FREMONT -- Hollywood comes to Little Kabul.
Perhaps that's how a golden age movie exec would have hyped a casting call Sunday in Fremont, where a film with a A-list stars and a Bay Area-raised director will look to cast an Afghan-American in its lead role.
"The Fixer" will feature box-office star James Franco and Academy Award winner Melissa Leo, but its producers still must cast Osman, an Afghan journalist who leaves his war-torn country to become a crime reporter in a small, mysterious Northern California town.
That search has led the production to Fremont, home to the nation's largest Afghan-American community. Finding the right actor is paramount, the filmmakers say, as they want their story to capture the Afghan-American experience with authenticity and integrity.
An Afghan man in his late 20s or early 30s would be the ideal candidate, and professional acting experience is not required, said producer Caroline von Kuhn.
"The whole film is built around this character's journey, seen through his eyes and from his perspective," von Kuhn said. "The idea of casting an Afghan-American is important, and we want to exhaust that search."
To reach that goal, the production has partnered with the Afghan Coalition, a Fremont nonprofit group that helps Afghan immigrants and will host the casting call.
"I'm a big proponent of having an Afghan play an Afghan because that proper representation is the best way to own your own image, via the media" said Aisha Wahab, an Afghan Coalition board member and the production's Fremont contact. "We're often portrayed in TV and movies as very negative people, but we know that's not true."
Filmmaker Ian Olds, raised in Sonoma County, will direct the independent, small-budget movie set in a fictional community based partly on his hometown, Sebastopol, and its region.
The script was inspired by harrowing real-life events Olds witnessed while making "The Fixer: The Taking of Ajmal Naqshbandi," his Emmy-nominated documentary about the war in Afghanistan. A "fixer" there is someone hired by foreign journalists to translate languages and gain access for their stories.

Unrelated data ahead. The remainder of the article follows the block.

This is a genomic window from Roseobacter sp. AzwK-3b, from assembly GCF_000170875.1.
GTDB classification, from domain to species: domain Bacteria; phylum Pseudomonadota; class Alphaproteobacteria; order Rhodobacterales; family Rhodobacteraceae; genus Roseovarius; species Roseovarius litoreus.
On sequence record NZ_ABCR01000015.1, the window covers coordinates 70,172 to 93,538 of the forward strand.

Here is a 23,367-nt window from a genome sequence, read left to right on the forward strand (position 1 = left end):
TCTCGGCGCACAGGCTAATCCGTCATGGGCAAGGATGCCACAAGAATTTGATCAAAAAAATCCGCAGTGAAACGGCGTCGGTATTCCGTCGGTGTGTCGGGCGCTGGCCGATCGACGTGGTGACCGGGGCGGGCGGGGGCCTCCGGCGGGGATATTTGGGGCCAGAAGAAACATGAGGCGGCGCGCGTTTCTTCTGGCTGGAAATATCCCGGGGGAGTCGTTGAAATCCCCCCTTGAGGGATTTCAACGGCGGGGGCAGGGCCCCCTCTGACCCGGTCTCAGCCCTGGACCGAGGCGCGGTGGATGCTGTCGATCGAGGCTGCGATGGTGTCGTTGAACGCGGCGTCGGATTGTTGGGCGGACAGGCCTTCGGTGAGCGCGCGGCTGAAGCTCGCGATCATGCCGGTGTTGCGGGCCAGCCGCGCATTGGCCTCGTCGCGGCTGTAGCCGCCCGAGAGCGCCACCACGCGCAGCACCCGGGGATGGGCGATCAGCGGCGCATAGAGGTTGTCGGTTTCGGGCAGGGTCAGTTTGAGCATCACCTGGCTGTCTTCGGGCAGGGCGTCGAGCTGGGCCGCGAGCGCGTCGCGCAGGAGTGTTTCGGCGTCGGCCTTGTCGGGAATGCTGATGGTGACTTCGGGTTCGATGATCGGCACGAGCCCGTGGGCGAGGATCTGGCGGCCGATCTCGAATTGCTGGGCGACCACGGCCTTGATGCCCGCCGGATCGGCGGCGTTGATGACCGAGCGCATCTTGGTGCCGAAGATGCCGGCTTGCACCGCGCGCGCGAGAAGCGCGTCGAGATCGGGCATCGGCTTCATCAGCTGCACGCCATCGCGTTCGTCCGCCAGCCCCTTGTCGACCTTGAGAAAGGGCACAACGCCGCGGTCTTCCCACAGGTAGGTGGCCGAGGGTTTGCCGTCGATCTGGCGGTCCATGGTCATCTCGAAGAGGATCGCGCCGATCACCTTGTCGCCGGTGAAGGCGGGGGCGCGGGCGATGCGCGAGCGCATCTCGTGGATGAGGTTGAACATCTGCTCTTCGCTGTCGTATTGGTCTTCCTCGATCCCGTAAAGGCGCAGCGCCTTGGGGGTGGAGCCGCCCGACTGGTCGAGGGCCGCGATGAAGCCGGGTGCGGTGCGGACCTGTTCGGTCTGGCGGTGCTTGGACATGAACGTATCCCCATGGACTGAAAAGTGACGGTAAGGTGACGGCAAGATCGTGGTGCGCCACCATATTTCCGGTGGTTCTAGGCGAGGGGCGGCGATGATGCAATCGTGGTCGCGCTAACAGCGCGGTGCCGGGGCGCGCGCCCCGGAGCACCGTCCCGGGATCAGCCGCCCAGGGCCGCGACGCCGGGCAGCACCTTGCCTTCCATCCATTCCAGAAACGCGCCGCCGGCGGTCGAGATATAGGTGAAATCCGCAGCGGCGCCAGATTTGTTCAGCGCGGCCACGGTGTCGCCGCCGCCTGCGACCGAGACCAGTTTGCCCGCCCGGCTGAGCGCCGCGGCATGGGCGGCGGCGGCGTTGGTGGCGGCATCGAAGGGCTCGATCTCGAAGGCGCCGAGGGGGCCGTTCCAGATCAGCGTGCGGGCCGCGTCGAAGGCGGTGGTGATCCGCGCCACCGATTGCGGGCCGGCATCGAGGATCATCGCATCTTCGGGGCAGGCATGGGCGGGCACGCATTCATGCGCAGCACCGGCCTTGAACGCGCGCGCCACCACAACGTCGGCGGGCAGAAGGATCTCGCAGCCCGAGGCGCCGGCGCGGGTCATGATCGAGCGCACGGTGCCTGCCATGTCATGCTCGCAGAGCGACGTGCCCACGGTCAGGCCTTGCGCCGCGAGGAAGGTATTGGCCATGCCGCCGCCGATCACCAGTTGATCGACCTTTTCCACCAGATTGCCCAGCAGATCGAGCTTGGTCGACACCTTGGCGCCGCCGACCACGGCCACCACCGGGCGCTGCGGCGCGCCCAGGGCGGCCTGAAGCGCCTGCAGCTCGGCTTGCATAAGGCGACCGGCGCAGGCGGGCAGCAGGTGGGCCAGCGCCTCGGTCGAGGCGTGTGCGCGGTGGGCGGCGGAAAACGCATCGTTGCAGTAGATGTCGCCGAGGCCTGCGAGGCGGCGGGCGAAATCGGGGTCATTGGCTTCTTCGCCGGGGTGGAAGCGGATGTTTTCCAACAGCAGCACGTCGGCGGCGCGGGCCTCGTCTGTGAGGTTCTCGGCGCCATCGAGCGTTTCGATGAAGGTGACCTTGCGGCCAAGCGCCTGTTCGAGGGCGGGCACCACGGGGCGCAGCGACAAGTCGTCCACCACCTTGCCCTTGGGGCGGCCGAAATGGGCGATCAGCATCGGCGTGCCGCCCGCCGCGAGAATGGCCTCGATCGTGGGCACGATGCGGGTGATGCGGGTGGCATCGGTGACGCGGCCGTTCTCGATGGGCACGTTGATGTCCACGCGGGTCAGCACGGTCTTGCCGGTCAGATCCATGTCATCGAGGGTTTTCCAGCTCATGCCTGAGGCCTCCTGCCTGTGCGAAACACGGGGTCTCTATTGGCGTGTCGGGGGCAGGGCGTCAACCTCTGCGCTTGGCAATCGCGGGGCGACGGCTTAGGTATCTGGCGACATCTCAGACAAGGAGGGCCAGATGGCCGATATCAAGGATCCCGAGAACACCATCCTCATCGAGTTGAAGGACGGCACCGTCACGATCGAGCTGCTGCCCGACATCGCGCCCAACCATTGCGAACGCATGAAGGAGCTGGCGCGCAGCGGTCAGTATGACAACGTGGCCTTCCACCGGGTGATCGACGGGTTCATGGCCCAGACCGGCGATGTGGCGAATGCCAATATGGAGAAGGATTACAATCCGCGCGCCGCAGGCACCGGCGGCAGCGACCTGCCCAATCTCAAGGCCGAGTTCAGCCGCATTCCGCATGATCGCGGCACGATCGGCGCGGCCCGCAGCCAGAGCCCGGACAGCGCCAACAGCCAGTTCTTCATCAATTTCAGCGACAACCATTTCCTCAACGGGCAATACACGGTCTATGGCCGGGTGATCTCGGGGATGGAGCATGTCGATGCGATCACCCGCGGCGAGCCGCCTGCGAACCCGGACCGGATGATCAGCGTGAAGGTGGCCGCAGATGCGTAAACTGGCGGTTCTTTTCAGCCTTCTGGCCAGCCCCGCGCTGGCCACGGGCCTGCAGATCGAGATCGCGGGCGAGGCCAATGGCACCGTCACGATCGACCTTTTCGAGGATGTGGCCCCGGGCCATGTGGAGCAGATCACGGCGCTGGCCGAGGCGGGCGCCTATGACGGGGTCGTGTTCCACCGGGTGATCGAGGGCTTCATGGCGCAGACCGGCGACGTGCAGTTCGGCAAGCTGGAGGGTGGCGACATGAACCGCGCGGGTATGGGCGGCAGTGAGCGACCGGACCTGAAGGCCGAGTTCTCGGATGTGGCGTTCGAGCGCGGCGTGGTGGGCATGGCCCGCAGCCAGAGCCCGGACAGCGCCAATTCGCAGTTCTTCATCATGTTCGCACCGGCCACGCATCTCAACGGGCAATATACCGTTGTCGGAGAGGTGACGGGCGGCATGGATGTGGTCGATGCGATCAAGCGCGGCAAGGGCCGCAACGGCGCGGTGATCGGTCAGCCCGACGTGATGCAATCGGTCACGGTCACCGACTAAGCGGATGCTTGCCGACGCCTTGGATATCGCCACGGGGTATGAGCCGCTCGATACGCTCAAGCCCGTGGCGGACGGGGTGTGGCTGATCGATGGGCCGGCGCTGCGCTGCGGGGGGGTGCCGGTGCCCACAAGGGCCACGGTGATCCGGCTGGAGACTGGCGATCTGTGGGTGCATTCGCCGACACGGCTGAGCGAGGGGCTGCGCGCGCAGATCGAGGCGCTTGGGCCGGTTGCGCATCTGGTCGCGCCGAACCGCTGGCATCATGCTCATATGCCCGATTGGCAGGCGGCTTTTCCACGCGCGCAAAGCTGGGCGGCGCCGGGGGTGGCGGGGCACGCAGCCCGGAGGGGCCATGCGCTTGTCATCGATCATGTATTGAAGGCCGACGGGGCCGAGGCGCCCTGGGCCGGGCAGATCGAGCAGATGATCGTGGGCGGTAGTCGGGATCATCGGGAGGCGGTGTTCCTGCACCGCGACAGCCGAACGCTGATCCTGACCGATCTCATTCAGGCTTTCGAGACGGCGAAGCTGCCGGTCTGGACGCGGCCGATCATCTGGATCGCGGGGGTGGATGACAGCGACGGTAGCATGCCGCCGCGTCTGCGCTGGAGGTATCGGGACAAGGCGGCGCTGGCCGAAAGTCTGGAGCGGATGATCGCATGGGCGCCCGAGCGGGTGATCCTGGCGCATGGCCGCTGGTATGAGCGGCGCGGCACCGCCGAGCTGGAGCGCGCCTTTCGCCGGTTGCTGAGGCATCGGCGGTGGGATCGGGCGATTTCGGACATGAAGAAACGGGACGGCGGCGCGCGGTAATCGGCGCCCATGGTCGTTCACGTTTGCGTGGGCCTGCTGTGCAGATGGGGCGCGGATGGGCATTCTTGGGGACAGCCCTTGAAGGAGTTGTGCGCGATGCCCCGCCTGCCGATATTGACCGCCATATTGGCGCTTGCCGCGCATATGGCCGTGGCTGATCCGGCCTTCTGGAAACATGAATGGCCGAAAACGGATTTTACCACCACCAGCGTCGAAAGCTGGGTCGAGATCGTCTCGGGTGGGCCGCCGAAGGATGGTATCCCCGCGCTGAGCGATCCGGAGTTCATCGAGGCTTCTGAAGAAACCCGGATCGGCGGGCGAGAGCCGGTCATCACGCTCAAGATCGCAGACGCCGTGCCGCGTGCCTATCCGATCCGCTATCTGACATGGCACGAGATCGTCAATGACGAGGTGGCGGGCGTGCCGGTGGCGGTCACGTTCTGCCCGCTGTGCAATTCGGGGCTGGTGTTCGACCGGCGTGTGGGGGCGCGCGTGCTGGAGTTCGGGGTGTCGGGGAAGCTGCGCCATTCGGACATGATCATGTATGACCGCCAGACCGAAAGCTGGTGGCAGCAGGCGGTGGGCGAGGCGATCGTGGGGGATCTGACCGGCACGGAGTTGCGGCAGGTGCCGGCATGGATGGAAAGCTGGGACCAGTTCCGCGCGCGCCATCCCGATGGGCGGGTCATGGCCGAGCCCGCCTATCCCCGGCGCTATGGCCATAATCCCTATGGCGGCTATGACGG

That experience helped Olds shape the Osman character, which he created after Afghan friends said they were tired of being pitied in movies that portrayed them as victims of combat.
"To repeatedly tell the stories of Afghans through the lens of war and its trauma is too reductive; it cheapens humanity and denies the fullness of living," Olds wrote on the film's website. "We wanted to create ... our main character as a full, conflicted human being and not simply as a symbolic victim of history."
Olds' past screen successes include "Occupation: Dreamland," an Iraq War documentary that won an Independent Spirit Award in 2005, and a 14-minute short, "Bomb," which screened at the 2007 Sundance Film Festival. He since has collaborated on several projects with the Palo Alto-raised Franco, editing two of the actor's films.
The sensitivity of Olds' work has earned the trust of East Bay Afghan-Americans, spurring local interest in the project, Wahab said. "I'm getting a lot of emails (from Afghan men), and a lot of women are asking if there's a role for females, too," she said.
The casting call will be from 9 a.m. to 3 p.m. Sunday at the Afghan Coalition, located in the Fremont Family Resource Center, 39155 Liberty Street. Prospective actors should bring a résumé detailing their acting experience and a current photograph -- a 3-by-5-inch color photo is best, the film's producers said. Those interested but unable to attend can email producers at email@example.com.
Contact Chris De Benedetti at 510-353-7011. Follow him at Twitter.com/cdebenedetti.
It will be from 9 a.m. to 3 p.m. Sunday at the Afghan Coalition, located in the Fremont Family Resource Center, 39155 Liberty St., Fremont. Prospective actors should bring a résumé detailing acting experience and a current photograph.